RealTime 3D
Volume Number:   8

Issue Number:   1

Column Tag:   C Workshop

RealTime 3D Animation
Using simple vector calculations to draw objects that move and spin in a 3D environment
By Lincoln Lydick, Littleton, Colorado
Note: Source code files accompanying article are located on MacTech CDROM or source code disks.
Ever felt that realtime 3d animation was meant only for the “computer gods” to create? That mere mortal programmers are destined only to marvel at the feats of greatness? That finding example code on how to accomplish some of these tricks is impossible? Well it turns out not to be difficult at all. This example uses simple vector calculations to draw 6 objects which move and spin in a 3 dimensional environment. The viewer is also free to move, look at, and even follow any of the objects. To optimize the calculations, we’ll do all of this without SANE. This may sound difficult, but stick with me  it’s very simple
The Plan
In order to draw cubes and pyramids (henceforth called objects), we’ll use a single pipeline that translates, rotates and projects each in perspective. But first we need to develop a plan. Our plan will be a Cartesian coordinate system where all objects (including the viewer) will occupy an x, y, & z position. The objects themselves will be further defined by vertices and each vertex is also defined by an x, y, & z coordinate. For instance, cubes will be defined by eight vertices and pyramids by five  with lines drawn between.
Figure 1: Vertex assignment
Changing any value of a vertex represents movement within space. Therefore we can move the viewer or an object by simply changing an x, y, or z. If either the viewer or an object is required to move in the direction of some angle, then we provide a variable called velocity and apply these simple vector equations:
[EQ.1] Xnew = Xold + sin(angle) * velocity
[EQ.2] Ynew = Yold + cos(angle) * velocity
Translation
Objects will first be translated (moved) relative to the viewer’s position. This is required because rotation calculations (coming up next) require points to be rotated around a principal axis. Therefore, since the viewer may not be at the origin (Figure 2), we must move the object the same amount we would need to move the viewer to be at the origin (Figure 3). Note: I adopt the convention where the x and y axis are parallel to the plane, and the z axis depicts altitude.
So to perform this “relative” translation, we just subtract the components of the two points:
[EQ.3] Xnew = Xold  ViewerX
[EQ.4] Ynew = Yold  ViewerY
[EQ.5] Znew = ViewerZ  Zold
Now this is all well and good, but what if the viewer is looking at the object? Wouldn’t the object then be directly in front of the viewer  and subsequently drawn at the center of the window? Yes, and this leads us to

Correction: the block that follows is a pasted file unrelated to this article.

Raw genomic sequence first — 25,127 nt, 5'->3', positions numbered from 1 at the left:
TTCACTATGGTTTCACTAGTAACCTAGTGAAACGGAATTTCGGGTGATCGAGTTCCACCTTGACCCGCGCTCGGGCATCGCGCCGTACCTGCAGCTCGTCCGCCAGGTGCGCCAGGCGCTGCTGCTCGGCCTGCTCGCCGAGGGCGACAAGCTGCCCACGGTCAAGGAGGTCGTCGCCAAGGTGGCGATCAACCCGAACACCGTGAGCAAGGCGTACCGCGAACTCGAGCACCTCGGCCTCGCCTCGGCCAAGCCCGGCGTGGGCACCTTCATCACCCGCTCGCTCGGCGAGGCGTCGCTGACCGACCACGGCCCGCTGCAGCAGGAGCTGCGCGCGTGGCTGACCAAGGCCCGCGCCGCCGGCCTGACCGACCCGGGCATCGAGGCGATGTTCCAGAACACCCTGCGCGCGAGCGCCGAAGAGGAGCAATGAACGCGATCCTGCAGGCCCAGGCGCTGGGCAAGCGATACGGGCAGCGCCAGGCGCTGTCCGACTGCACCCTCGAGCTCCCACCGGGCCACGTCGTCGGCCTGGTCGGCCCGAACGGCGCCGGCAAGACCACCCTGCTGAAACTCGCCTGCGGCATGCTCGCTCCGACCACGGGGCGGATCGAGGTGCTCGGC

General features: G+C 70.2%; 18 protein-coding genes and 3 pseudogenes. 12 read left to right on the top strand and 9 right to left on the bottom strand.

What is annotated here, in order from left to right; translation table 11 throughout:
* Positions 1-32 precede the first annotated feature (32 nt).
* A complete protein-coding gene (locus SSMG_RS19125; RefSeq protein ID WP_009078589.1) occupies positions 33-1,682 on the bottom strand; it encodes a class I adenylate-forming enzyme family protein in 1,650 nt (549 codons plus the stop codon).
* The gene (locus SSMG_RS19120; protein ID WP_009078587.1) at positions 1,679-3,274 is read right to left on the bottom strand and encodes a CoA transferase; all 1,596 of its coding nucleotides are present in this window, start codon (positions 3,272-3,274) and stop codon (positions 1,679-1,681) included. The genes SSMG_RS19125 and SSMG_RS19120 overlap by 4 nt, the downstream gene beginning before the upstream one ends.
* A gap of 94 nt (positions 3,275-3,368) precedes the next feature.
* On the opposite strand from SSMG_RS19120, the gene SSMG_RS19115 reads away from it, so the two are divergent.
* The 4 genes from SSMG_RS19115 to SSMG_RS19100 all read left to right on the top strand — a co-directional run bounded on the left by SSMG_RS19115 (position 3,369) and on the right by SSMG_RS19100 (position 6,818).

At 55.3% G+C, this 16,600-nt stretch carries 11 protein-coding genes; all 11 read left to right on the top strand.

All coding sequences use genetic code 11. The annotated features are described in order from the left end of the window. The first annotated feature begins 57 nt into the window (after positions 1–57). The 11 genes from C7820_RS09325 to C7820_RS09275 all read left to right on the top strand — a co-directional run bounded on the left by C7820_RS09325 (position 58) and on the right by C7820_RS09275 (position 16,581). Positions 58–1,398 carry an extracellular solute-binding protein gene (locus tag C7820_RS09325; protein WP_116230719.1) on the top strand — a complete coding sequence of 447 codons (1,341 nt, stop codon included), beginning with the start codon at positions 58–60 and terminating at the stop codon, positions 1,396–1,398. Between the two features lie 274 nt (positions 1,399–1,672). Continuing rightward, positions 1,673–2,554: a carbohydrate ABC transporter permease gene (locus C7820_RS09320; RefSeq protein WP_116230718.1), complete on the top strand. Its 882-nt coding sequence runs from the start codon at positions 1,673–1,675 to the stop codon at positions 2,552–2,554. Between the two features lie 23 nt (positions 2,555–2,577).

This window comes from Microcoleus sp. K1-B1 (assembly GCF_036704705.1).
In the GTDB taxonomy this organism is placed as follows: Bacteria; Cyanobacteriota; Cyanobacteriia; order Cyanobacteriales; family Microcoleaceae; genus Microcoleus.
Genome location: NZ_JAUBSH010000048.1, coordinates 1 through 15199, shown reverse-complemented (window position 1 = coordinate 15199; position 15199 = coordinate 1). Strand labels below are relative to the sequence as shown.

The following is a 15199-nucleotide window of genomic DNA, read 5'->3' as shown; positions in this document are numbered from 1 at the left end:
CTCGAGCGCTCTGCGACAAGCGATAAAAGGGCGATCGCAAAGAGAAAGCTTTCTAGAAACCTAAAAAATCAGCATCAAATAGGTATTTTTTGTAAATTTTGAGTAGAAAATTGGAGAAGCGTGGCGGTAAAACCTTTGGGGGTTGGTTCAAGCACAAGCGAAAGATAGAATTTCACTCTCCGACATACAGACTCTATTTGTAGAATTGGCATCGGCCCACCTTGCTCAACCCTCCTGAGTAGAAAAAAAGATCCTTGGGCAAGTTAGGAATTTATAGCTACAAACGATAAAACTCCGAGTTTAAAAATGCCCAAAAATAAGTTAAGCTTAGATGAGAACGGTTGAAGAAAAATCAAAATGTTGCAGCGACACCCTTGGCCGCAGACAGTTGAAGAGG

Figure 2: Before & Figure 3: After Translation
Rotation
Since we’re providing the viewer with the ability to “look around”, we need to rotate each object by the viewer’s angle. This rotation will occur around the Z axis and is accomplished by applying these calculations to each vertex:
[EQ.6] Xnew = Xold * cos(angle)  Yold * sin(angle)
[EQ.7] Ynew = Xold * sin(angle) + Yold * cos(angle)
Figure 4: Before & Figure 5: After Rotation
Figure 4 shows the viewer looking at the object by some angle. Rotating the object by that angle indeed moves it centered on the y axis (Figure 5) and will be drawn centered in the window. Of course if the viewer and the object are at different heights, (it could be above or below us), we might not see it at all  but we’ll deal with that later.
Now if an object is allowed to rotate itself (i.e., spin), then we use the same calculations, although the angle will be unique to the object and not the viewers. Note, this rotation must occur with the object at the origin, and before it is translated relative to the viewer or rotated by the viewer’s angle. Therefore, we’ll first build the object around the origin, spin it, move it to its correct location, then translate and rotate as shown earlier. This may sound costly (and it is a little) but we’ll compute the net movement once and add it in one quick swoop.
Perspective Drawing
After translation and rotation, the final step is to plot each vertex on the window and connect them with lines. This requires describing a 3d scene on a 2d medium (the screen) and is accomplished by perspective projection. Therefore to plot a 3d point, we’ll use the following calculations:
[EQ.8] H = X * kProjDistance / Y + origin.h
[EQ.9] V = Z * kProjDistance / Y + origin.v
where origin.h and origin.v are the center of the window. Note: y must not be negative or zero  if it is, let it equal 1 before using the formula. kProjDistance is a constant that describes the distance of the conceptual projection plane from the viewer (see below).
Figure 6: Object being projected onto a projection plane.
This plane is the “window” to which all points get plotted. Points outside this plane are not visible. Experiment with this constant and you’ll notice smaller values (like 100) create a “fisheye” lens effect. This is due, in part, to the ability of the projection plane to display more than we would normally see. A value between 400 to 500 approximates a 60 degree cone of vision.
Optimizations
1. All of our calculations are ultimately manipulated into integer values (in order to draw to a window) so calculations involving extended variables (decimal accuracy) are not required. However, we do need to find the sine and cosine of angles, which are fractional values, and requires the use of SANE. But SANE is notoriously slow and further requires all angles to be specified by radians  yuk! Our solution to this dilemma is simple, and very accurate: a Sine Table.